Don't think that a government announcement sends only one message. Each one sends multiple messages.

Also, don't think that just because China has no problem spying on itself, that it wants anybody else to do so, no matter what it, itself, does abroad. The Chinese government is historically more insular and self-centered than even the US government, and with good reason. China holds most of the world's population, just as Africa holds most of the worlds genetic diversity (among humans). If Africa weren't so fragmented they would also be justified in thinking of the rest of the world as "insignificant tag-ends".

FWIW, you might consider that the current supercomputer speed record is held by a Chinese computer. They may have copied much of the technology from elsewhere, but they've certainly improved on it locally.

P.S.: Much of the information that you refer to as being stolen was actually transferred under contractual terms. I will grant that this isn't true of all of it, but if you look back a couple of centuries, you'll see that the North American colonies, and later the United States did a lot of technology stealing from Britain. As well as getting a lot of it via contractual transfer.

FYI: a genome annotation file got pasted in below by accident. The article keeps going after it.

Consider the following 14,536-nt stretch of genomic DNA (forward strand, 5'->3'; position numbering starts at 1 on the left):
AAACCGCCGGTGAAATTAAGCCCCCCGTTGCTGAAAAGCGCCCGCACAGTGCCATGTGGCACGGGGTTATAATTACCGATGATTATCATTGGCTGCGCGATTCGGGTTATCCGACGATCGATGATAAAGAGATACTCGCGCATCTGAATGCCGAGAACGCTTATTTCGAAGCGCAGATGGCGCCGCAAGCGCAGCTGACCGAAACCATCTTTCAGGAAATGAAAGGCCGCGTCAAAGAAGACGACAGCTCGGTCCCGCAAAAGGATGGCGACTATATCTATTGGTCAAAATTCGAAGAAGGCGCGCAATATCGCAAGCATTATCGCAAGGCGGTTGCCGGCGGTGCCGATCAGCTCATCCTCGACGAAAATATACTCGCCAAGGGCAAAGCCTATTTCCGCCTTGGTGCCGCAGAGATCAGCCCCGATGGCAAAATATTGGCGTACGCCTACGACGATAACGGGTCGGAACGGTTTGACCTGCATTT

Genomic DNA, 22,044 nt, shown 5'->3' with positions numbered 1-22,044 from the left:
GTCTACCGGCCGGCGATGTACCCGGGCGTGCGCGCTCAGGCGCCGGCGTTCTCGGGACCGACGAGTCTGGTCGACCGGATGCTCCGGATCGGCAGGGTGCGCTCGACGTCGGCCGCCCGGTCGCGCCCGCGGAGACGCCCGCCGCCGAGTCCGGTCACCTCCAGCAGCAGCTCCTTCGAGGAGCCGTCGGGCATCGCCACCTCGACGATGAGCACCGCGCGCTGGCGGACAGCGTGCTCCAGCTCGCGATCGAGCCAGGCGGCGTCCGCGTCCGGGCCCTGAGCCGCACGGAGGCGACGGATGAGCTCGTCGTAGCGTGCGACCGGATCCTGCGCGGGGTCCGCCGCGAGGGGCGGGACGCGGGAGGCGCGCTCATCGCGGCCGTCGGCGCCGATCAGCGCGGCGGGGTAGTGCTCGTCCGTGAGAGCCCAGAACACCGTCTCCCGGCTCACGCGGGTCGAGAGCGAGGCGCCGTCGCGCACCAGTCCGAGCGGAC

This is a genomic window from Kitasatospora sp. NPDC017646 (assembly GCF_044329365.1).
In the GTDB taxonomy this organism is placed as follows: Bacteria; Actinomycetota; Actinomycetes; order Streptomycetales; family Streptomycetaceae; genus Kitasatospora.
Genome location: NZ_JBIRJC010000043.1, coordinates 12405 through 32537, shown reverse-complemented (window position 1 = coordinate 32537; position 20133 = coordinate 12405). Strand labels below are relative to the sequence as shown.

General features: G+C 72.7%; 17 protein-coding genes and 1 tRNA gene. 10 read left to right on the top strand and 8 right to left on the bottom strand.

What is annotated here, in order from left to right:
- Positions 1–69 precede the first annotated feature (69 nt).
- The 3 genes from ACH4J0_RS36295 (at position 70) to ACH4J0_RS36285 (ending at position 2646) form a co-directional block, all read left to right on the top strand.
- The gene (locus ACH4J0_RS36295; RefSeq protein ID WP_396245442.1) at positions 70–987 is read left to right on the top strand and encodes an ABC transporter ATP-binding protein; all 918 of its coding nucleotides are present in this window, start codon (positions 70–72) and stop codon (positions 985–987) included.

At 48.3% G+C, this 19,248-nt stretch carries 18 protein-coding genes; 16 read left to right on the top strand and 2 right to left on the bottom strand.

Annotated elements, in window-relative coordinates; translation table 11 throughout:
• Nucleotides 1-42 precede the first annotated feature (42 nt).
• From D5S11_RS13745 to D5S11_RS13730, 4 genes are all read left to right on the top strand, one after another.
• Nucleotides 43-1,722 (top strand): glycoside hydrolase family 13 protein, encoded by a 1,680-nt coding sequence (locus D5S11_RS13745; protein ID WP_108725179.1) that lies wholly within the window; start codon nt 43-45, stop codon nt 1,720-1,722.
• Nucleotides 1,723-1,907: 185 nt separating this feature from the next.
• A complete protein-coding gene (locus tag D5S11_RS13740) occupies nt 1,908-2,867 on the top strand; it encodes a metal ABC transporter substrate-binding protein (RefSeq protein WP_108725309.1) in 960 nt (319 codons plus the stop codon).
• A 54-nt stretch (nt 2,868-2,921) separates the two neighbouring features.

Comment: Re:What is life? What is a virus? (Score 1) 144

by RockDoctor (#47435935) Attached to: Hints of Life's Start Found In a Giant Virus

If life started with a giant virus, and viruses reproduce by infecting living creatures... wence life?

"Whence." Your spelling checker needs switching on.

That is one of the discussions elaborated in TFA : did viruses initially need life forms to replicate on? Or did they force the development of modern life forms. Or ... was there an earlier form of organism, distinctly different from modern cells (post-3.5Ga ago) and modern viruses (also post-3.5Ga ago) which held an intermediate position between modern cells and modern viruses?

One interpretation (NOT undisputed) is that giant mimiviruses could fill that position, and have genes old enough for the hypothesised split.

There doesn't appear to be a consensus. Which is normal for cutting-edge research.

Comment: Re:Murphy says no. (Score 1) 228

by dnavid (#47435633) Attached to: Ask Slashdot: Unattended Maintenance Windows?